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The pattern on the wing of the European Cherry Fruit Fly, Rhagoletis cerasi, can be used to distinguish it from native fruit flies. (Courtesy Steve Paiero, University of Guelph)

The pattern on the wing of the European Cherry Fruit Fly, Rhagoletis cerasi, can be used to distinguish it from native fruit flies. (Courtesy Steve Paiero,
University of Guelph)

The U.S. Department of Agriculture officials have confirmed that European Cherry Fruit Fly is now present in Niagara County, New York.  The invasive pest was first detected in North America in Ontario, Canada, in 2015.

Regulators trapped 22 European Cherry Fruit Flies from 14 different sites along the Niagara River this summer, according to an announcement from the Animal and Plant Health Inspection Service, APHIS. These detections were not in orchards, but rather on wild cherry and honeysuckle species in state parks and other wild areas.

Rhagoletis cerasi is a quarantine pest and major threat in European cherry orchards.  It’s closely related to several cherry fruit flies that are native pests to North America and pest control programs already in place would likely be effective against it as well, the Ontario Ministry of Agriculture, Food and Rural Affairs told growers in a newsletter earlier this year.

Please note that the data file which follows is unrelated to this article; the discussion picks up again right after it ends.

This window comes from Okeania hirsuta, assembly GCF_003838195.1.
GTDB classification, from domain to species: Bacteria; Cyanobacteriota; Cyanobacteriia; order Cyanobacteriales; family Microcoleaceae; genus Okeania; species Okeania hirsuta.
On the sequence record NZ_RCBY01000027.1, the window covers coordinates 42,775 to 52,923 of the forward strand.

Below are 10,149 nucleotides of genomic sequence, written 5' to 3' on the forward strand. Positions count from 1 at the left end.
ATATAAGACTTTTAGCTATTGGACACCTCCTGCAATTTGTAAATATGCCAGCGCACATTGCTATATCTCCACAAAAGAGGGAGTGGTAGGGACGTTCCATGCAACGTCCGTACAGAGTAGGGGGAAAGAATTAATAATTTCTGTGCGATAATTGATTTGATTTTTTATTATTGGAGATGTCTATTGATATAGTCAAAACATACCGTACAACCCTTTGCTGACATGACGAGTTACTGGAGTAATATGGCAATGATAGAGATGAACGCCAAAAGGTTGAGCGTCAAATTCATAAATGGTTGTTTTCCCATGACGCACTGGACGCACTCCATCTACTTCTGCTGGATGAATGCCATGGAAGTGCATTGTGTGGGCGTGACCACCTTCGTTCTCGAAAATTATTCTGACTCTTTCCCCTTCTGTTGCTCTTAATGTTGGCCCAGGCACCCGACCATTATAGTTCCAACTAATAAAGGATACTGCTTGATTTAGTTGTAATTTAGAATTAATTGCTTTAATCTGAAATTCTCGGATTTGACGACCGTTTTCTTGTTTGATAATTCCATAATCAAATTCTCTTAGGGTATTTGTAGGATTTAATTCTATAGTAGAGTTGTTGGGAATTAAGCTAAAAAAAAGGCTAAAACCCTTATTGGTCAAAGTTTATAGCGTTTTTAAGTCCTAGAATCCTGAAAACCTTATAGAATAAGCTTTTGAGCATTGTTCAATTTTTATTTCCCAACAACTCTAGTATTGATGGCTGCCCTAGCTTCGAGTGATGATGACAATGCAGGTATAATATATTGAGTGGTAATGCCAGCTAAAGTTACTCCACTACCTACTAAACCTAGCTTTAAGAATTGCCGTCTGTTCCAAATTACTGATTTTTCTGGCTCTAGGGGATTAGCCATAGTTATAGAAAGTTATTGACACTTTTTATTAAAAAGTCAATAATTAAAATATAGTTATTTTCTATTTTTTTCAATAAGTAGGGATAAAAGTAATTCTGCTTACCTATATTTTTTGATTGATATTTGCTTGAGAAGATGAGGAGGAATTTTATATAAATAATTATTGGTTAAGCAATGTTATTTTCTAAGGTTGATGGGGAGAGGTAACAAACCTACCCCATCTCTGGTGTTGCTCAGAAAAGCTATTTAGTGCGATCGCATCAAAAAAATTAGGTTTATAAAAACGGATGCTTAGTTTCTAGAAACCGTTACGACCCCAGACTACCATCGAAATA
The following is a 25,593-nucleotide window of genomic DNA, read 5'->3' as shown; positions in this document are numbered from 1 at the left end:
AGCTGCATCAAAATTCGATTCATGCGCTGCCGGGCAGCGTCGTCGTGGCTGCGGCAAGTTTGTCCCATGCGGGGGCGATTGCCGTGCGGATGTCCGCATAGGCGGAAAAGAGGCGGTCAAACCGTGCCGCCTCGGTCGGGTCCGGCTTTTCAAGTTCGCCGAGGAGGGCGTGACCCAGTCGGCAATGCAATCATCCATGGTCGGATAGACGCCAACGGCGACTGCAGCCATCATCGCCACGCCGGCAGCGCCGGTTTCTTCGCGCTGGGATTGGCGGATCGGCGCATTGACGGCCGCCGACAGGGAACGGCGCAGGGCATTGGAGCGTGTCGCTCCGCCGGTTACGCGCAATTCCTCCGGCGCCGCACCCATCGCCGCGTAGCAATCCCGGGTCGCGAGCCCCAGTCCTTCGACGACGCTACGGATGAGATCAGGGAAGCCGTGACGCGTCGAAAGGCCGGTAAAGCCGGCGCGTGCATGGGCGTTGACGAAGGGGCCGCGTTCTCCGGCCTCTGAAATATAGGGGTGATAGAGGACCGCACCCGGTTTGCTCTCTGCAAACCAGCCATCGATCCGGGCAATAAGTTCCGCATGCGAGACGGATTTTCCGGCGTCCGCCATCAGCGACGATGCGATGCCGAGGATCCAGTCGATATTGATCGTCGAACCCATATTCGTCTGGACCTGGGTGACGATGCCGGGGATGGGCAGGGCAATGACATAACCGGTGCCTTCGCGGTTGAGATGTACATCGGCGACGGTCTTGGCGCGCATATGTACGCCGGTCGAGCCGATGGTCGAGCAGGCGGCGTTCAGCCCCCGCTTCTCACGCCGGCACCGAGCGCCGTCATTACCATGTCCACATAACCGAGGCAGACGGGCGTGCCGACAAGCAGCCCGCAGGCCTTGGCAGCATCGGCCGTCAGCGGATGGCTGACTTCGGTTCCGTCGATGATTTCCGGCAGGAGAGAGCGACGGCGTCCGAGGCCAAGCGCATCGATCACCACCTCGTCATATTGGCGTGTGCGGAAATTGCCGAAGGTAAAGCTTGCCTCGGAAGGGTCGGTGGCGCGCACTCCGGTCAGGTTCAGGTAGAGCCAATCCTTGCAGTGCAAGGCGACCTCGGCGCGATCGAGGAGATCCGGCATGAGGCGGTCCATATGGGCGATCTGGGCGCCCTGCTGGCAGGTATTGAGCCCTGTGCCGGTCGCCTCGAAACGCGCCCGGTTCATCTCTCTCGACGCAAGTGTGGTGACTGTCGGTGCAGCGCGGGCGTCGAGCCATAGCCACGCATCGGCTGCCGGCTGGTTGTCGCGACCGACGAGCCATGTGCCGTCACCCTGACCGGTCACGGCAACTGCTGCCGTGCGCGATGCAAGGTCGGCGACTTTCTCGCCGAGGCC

The larger concern is if R. cerasi makes its way to California, where there are no native cherry fruit flies in the San Joaquin Valley where most of the state’s cherry production resides. An introduced pest would create problems for growers and exports, the California Department of Food and Agriculture told the Good Fruit Grower earlier this year.

How R. cerasi got to Ontario remains unclear. Earlier this year, APHIS banned the import of fresh cherries from Ontario to the U.S. because of the threat presented by the pest and Canadian regulators are prohibiting the movement of Ontario cherries to British Columbia.

APHIS and the New York State Department of Agriculture and Markets are planning further surveys next season, when the pests become active again, and discussing additional response and regulatory actions, according to the APHIS news release issued on October 16.

Learn more about the pest and the problems it may pose in a May, 2017 story from the Good Fruit Grower – http://www.goodfruit.com/old-world-pest-new-world-wary/